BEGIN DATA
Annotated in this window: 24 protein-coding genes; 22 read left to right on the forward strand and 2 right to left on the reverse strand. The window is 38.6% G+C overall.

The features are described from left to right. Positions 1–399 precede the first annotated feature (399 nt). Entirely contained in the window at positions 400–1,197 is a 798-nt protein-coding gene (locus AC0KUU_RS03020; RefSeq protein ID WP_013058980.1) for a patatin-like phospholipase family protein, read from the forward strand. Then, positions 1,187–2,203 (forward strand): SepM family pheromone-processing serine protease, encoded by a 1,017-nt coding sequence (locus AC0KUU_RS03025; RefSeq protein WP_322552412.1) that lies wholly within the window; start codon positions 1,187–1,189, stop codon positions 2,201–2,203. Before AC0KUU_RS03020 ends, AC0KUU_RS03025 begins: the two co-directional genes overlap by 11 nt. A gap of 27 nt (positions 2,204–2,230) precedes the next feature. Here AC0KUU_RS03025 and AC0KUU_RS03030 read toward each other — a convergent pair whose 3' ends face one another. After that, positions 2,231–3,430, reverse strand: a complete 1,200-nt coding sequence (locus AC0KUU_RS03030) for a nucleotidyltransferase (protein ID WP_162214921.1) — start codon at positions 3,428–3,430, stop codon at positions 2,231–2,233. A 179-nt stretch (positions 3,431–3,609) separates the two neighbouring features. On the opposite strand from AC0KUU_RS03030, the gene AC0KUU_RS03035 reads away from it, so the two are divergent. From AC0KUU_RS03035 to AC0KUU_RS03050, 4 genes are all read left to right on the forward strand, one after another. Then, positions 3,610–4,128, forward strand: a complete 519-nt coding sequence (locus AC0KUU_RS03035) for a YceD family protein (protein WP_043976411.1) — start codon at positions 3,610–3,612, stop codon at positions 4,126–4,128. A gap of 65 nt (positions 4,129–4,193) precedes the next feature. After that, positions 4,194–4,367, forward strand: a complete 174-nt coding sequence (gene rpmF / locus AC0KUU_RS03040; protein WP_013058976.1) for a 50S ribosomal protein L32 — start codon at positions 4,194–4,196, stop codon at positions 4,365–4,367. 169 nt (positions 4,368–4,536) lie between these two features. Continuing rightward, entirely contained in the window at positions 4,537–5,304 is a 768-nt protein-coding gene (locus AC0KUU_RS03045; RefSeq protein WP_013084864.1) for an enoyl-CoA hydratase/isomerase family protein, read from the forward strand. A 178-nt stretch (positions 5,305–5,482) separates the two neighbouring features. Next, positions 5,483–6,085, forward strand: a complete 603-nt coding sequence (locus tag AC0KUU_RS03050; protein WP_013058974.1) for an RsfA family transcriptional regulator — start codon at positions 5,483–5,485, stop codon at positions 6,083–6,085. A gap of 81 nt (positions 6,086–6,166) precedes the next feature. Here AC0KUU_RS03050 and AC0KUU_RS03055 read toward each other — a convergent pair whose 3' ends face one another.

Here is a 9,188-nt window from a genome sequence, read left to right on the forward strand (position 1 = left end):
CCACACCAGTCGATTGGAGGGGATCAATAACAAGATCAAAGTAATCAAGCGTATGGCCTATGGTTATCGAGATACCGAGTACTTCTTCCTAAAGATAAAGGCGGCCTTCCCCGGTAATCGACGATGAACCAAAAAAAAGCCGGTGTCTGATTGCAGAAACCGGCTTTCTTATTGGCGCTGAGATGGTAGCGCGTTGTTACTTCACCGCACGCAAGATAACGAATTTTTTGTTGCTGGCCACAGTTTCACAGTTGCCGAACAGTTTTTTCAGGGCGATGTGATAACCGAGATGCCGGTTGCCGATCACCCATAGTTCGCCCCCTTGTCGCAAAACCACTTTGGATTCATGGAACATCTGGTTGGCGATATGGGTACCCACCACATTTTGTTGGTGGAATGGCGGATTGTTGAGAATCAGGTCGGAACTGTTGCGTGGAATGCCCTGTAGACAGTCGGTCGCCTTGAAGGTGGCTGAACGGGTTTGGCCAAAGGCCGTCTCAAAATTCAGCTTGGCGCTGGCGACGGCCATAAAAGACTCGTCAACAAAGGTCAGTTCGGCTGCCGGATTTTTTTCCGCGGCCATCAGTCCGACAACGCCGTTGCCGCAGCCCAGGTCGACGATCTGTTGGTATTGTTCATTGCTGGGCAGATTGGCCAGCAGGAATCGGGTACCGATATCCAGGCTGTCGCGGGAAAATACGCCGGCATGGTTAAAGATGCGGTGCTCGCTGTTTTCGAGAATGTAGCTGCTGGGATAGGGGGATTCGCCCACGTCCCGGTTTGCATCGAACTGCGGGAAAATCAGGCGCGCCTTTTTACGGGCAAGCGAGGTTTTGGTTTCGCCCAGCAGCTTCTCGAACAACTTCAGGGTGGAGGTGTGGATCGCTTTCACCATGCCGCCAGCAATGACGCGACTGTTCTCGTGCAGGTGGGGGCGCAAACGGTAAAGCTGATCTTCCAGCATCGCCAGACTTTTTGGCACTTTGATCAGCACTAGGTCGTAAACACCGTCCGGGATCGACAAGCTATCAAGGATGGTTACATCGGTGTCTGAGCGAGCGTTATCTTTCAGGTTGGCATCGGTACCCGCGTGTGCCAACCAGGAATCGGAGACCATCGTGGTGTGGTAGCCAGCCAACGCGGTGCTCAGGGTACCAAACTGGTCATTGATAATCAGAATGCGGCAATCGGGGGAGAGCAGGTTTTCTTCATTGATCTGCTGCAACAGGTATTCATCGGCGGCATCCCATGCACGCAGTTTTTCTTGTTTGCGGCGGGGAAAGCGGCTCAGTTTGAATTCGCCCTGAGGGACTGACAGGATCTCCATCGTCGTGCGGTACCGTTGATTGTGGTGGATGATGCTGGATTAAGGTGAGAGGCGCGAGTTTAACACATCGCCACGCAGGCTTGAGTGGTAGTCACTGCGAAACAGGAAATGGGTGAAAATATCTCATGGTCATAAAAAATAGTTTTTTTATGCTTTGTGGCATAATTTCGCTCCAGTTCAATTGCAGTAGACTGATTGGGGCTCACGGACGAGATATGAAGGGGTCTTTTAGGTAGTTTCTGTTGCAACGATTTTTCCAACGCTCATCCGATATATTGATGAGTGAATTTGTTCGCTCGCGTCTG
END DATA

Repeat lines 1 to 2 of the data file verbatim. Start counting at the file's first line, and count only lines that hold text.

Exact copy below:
Annotated in this window: 24 protein-coding genes; 22 read left to right on the forward strand and 2 right to left on the reverse strand. The window is 38.6% G+C overall.

The features are described from left to right. Positions 1–399 precede the first annotated feature (399 nt). Entirely contained in the window at positions 400–1,197 is a 798-nt protein-coding gene (locus AC0KUU_RS03020; RefSeq protein ID WP_013058980.1) for a patatin-like phospholipase family protein, read from the forward strand. Then, positions 1,187–2,203 (forward strand): SepM family pheromone-processing serine protease, encoded by a 1,017-nt coding sequence (locus AC0KUU_RS03025; RefSeq protein WP_322552412.1) that lies wholly within the window; start codon positions 1,187–1,189, stop codon positions 2,201–2,203. Before AC0KUU_RS03020 ends, AC0KUU_RS03025 begins: the two co-directional genes overlap by 11 nt. A gap of 27 nt (positions 2,204–2,230) precedes the next feature. Here AC0KUU_RS03025 and AC0KUU_RS03030 read toward each other — a convergent pair whose 3' ends face one another. After that, positions 2,231–3,430, reverse strand: a complete 1,200-nt coding sequence (locus AC0KUU_RS03030) for a nucleotidyltransferase (protein ID WP_162214921.1) — start codon at positions 3,428–3,430, stop codon at positions 2,231–2,233. A 179-nt stretch (positions 3,431–3,609) separates the two neighbouring features. On the opposite strand from AC0KUU_RS03030, the gene AC0KUU_RS03035 reads away from it, so the two are divergent. From AC0KUU_RS03035 to AC0KUU_RS03050, 4 genes are all read left to right on the forward strand, one after another. Then, positions 3,610–4,128, forward strand: a complete 519-nt coding sequence (locus AC0KUU_RS03035) for a YceD family protein (protein WP_043976411.1) — start codon at positions 3,610–3,612, stop codon at positions 4,126–4,128. A gap of 65 nt (positions 4,129–4,193) precedes the next feature. After that, positions 4,194–4,367, forward strand: a complete 174-nt coding sequence (gene rpmF / locus AC0KUU_RS03040; protein WP_013058976.1) for a 50S ribosomal protein L32 — start codon at positions 4,194–4,196, stop codon at positions 4,365–4,367. 169 nt (positions 4,368–4,536) lie between these two features. Continuing rightward, entirely contained in the window at positions 4,537–5,304 is a 768-nt protein-coding gene (locus AC0KUU_RS03045; RefSeq protein WP_013084864.1) for an enoyl-CoA hydratase/isomerase family protein, read from the forward strand. A 178-nt stretch (positions 5,305–5,482) separates the two neighbouring features. Next, positions 5,483–6,085, forward strand: a complete 603-nt coding sequence (locus tag AC0KUU_RS03050; protein WP_013058974.1) for an RsfA family transcriptional regulator — start codon at positions 5,483–5,485, stop codon at positions 6,083–6,085. A gap of 81 nt (positions 6,086–6,166) precedes the next feature. Here AC0KUU_RS03050 and AC0KUU_RS03055 read toward each other — a convergent pair whose 3' ends face one another.